Referring now to FIG. 1 of the drawing there is shown, by way of example, a household refrigerator cabinet 1 having a door 2 mounted on the front portion of the cabinet for the purpose of providing access to the interior or food storage space within the cabinet. This door is mounted by means of an upper hinge 3 and a lower hinge 4. The door comprises an outer panel 5 of sheet metal or the like and an inner panel 6 which is normally composed of a sheet plastic material and is formed to include a butter storage and conditioning compartment 7. The space between the outer panel 5 and the inner panel 6 is substantially filled with .a resinous foam insulation '8 such a polyurethane foam. a

To facilitate the manufacture of a door of this type, the polyurethane foam 8 is preferably formed in situ in contact with the outer metal panel 5 while that panel is confined in a mold having a shape or configuration such that the inner surface 9 of the foam layer will conform substantially to the shape or contour of the inner panel 6.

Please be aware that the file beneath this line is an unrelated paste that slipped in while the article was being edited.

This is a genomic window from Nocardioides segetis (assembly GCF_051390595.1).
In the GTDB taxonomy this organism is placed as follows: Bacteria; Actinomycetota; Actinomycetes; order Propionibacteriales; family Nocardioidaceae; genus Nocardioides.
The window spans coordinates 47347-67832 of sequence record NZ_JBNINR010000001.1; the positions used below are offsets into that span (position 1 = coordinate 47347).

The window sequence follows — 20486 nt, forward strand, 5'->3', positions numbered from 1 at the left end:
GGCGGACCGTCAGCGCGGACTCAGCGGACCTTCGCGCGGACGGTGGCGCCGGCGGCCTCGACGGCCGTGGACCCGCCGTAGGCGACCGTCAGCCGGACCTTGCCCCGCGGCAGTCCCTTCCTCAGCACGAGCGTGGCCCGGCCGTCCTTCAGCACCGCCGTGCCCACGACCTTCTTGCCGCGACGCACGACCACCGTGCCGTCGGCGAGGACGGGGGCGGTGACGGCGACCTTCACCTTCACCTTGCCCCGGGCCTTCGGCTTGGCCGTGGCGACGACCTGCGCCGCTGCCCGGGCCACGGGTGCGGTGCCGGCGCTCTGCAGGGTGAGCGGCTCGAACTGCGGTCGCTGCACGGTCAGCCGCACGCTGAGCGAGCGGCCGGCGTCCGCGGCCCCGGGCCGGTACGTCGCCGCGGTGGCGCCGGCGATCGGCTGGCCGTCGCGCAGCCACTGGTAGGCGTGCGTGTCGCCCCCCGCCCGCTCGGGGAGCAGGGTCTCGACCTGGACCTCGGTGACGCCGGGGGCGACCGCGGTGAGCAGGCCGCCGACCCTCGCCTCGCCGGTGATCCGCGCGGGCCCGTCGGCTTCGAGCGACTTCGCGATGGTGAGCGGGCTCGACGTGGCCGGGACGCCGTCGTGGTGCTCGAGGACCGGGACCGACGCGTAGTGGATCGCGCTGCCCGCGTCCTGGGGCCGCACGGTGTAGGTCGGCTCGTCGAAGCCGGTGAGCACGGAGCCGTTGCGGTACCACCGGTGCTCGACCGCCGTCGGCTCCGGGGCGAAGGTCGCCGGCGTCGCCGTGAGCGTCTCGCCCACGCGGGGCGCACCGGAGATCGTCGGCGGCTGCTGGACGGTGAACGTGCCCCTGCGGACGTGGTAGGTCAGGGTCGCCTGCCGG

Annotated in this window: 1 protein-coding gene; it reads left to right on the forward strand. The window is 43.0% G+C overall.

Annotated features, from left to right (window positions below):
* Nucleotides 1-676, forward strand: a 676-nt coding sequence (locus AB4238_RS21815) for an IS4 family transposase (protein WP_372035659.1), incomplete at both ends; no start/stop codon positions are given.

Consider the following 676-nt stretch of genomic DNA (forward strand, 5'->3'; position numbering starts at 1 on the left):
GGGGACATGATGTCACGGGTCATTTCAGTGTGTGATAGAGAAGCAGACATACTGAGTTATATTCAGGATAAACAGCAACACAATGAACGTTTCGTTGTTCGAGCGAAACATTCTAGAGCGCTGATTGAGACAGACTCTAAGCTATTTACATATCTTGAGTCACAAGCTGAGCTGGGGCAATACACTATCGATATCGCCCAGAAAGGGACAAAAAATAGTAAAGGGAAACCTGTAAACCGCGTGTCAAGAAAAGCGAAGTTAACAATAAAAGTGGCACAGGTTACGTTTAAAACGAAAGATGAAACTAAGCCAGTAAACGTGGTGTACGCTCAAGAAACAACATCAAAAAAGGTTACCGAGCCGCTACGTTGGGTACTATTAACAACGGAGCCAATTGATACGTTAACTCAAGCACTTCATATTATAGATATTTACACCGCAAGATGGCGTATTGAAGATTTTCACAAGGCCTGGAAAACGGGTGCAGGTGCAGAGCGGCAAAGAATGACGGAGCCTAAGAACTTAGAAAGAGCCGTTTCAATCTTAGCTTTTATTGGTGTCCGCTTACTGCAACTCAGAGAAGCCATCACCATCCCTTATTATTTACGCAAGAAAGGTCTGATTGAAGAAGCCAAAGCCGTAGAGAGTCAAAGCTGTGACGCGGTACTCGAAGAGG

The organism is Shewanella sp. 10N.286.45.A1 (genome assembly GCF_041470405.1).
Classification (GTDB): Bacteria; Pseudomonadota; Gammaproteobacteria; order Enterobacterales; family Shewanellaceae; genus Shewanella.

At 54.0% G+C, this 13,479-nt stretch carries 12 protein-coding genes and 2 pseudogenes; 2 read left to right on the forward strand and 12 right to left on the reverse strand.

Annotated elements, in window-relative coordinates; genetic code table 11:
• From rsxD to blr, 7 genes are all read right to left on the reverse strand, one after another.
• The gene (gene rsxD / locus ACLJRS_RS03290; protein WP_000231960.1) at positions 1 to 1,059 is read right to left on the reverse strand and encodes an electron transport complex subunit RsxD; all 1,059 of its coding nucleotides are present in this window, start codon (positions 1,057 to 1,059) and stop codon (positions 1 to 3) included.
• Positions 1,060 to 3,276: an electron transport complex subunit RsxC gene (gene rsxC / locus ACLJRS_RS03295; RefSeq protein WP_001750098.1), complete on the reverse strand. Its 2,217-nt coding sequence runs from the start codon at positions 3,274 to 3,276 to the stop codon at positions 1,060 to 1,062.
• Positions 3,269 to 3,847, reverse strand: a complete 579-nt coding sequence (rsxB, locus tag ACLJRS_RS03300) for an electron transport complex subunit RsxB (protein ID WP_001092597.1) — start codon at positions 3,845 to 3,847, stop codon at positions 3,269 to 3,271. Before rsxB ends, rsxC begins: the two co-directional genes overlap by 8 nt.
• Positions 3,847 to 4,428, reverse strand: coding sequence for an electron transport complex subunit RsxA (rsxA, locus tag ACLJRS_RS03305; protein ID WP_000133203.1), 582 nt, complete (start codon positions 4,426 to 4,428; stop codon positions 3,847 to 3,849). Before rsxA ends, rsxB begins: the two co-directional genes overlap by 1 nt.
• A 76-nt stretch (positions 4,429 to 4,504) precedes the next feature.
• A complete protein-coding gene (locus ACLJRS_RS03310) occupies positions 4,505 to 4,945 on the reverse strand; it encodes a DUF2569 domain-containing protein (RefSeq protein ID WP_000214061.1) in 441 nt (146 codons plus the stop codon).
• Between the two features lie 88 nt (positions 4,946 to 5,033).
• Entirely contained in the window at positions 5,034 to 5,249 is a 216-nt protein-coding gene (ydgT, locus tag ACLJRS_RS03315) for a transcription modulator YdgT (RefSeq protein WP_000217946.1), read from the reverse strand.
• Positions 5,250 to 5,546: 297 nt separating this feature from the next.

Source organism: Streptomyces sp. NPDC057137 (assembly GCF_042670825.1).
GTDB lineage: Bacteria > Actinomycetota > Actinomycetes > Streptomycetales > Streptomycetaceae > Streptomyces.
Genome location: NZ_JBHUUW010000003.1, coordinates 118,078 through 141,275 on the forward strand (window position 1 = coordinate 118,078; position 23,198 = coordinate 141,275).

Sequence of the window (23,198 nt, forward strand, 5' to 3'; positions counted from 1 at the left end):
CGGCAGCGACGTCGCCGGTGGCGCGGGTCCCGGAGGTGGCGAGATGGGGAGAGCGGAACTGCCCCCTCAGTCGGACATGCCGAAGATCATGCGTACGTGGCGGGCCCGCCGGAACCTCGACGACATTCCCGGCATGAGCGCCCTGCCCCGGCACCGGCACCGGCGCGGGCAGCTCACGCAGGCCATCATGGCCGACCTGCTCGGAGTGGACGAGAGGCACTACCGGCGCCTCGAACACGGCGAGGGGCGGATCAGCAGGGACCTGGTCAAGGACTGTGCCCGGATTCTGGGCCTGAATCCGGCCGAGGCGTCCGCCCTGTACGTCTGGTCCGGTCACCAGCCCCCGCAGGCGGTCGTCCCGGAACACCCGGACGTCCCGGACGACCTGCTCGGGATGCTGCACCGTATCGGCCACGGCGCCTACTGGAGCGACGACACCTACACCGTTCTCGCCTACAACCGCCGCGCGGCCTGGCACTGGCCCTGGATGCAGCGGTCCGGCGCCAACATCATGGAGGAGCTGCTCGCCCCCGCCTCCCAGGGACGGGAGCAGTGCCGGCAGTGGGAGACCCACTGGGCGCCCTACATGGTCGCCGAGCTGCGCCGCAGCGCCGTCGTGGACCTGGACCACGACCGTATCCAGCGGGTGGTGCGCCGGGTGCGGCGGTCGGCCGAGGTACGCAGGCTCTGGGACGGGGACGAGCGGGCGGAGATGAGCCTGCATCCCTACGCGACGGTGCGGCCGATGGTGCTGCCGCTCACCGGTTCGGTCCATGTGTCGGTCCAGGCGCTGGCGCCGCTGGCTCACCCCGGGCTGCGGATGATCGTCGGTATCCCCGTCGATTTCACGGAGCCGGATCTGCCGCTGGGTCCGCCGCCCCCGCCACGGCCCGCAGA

After formation of the foam layer 8 the inner panel 6 is suitably secured to the outer panel 5 by means of a series of screws 'or other fastening means 10.

In order to connect the heater 11 used to warm the butter conditioner 7 to a source of electrical energy, there is provided a pair of conductors 14 connected at one end to the heater 11 and extending between the surface 9 of the foam layer and the inner panel 6 to and through the hinge 4 which, as shown in FIG. 3, includes a hollow hinge pin 15 whereby the electric conductors 14 can be led outward- 1y through the hinge structure and finally to the machinery compartment (not shown) of the refrigerator for connection to the same electrical supply lines employed to energize the refrigerant compressor.